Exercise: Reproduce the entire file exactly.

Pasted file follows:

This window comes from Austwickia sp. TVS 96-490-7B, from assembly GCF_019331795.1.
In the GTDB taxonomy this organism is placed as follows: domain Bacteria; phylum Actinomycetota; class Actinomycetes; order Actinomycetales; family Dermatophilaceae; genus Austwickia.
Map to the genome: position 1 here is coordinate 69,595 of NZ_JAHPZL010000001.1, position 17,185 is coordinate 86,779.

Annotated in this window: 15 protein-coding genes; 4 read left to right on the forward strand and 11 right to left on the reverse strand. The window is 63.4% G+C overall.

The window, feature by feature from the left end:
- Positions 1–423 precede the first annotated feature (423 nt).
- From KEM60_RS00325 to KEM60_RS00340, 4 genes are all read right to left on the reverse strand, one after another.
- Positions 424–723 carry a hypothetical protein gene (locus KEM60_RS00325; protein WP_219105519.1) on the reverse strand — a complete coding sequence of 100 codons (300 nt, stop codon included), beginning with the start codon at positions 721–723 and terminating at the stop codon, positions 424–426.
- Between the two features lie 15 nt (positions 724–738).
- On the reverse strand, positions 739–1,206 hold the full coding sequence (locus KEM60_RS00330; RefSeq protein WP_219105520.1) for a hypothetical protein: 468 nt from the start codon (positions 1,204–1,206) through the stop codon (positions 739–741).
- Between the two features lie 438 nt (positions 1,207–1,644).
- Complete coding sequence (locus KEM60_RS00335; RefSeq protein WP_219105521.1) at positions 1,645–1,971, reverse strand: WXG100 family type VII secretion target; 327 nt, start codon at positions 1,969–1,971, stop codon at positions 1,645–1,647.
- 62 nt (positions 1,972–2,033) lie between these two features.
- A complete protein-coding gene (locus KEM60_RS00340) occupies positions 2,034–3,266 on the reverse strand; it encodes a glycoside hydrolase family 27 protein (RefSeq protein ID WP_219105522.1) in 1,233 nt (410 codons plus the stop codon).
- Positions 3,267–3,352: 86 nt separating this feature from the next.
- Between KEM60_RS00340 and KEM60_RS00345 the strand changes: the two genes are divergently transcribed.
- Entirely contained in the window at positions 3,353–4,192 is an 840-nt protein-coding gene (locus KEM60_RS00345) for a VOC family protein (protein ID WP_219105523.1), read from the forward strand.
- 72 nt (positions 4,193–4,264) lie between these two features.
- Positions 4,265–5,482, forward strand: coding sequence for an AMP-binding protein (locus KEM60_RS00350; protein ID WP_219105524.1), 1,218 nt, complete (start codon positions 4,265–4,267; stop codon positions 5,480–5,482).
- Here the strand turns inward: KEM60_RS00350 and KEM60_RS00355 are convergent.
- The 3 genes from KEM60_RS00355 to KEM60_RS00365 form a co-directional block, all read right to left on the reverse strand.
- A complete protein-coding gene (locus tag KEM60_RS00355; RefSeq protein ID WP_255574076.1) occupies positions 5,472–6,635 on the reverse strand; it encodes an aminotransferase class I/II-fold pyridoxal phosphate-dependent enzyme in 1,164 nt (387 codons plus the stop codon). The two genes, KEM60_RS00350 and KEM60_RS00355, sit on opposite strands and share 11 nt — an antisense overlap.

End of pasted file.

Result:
This window comes from Austwickia sp. TVS 96-490-7B, from assembly GCF_019331795.1.
In the GTDB taxonomy this organism is placed as follows: domain Bacteria; phylum Actinomycetota; class Actinomycetes; order Actinomycetales; family Dermatophilaceae; genus Austwickia.
Map to the genome: position 1 here is coordinate 69,595 of NZ_JAHPZL010000001.1, position 17,185 is coordinate 86,779.

Annotated in this window: 15 protein-coding genes; 4 read left to right on the forward strand and 11 right to left on the reverse strand. The window is 63.4% G+C overall.

The window, feature by feature from the left end:
- Positions 1–423 precede the first annotated feature (423 nt).
- From KEM60_RS00325 to KEM60_RS00340, 4 genes are all read right to left on the reverse strand, one after another.
- Positions 424–723 carry a hypothetical protein gene (locus KEM60_RS00325; protein WP_219105519.1) on the reverse strand — a complete coding sequence of 100 codons (300 nt, stop codon included), beginning with the start codon at positions 721–723 and terminating at the stop codon, positions 424–426.
- Between the two features lie 15 nt (positions 724–738).
- On the reverse strand, positions 739–1,206 hold the full coding sequence (locus KEM60_RS00330; RefSeq protein WP_219105520.1) for a hypothetical protein: 468 nt from the start codon (positions 1,204–1,206) through the stop codon (positions 739–741).
- Between the two features lie 438 nt (positions 1,207–1,644).
- Complete coding sequence (locus KEM60_RS00335; RefSeq protein WP_219105521.1) at positions 1,645–1,971, reverse strand: WXG100 family type VII secretion target; 327 nt, start codon at positions 1,969–1,971, stop codon at positions 1,645–1,647.
- 62 nt (positions 1,972–2,033) lie between these two features.
- A complete protein-coding gene (locus KEM60_RS00340) occupies positions 2,034–3,266 on the reverse strand; it encodes a glycoside hydrolase family 27 protein (RefSeq protein ID WP_219105522.1) in 1,233 nt (410 codons plus the stop codon).
- Positions 3,267–3,352: 86 nt separating this feature from the next.
- Between KEM60_RS00340 and KEM60_RS00345 the strand changes: the two genes are divergently transcribed.
- Entirely contained in the window at positions 3,353–4,192 is an 840-nt protein-coding gene (locus KEM60_RS00345) for a VOC family protein (protein ID WP_219105523.1), read from the forward strand.
- 72 nt (positions 4,193–4,264) lie between these two features.
- Positions 4,265–5,482, forward strand: coding sequence for an AMP-binding protein (locus KEM60_RS00350; protein ID WP_219105524.1), 1,218 nt, complete (start codon positions 4,265–4,267; stop codon positions 5,480–5,482).
- Here the strand turns inward: KEM60_RS00350 and KEM60_RS00355 are convergent.
- The 3 genes from KEM60_RS00355 to KEM60_RS00365 form a co-directional block, all read right to left on the reverse strand.
- A complete protein-coding gene (locus tag KEM60_RS00355; RefSeq protein ID WP_255574076.1) occupies positions 5,472–6,635 on the reverse strand; it encodes an aminotransferase class I/II-fold pyridoxal phosphate-dependent enzyme in 1,164 nt (387 codons plus the stop codon). The two genes, KEM60_RS00350 and KEM60_RS00355, sit on opposite strands and share 11 nt — an antisense overlap.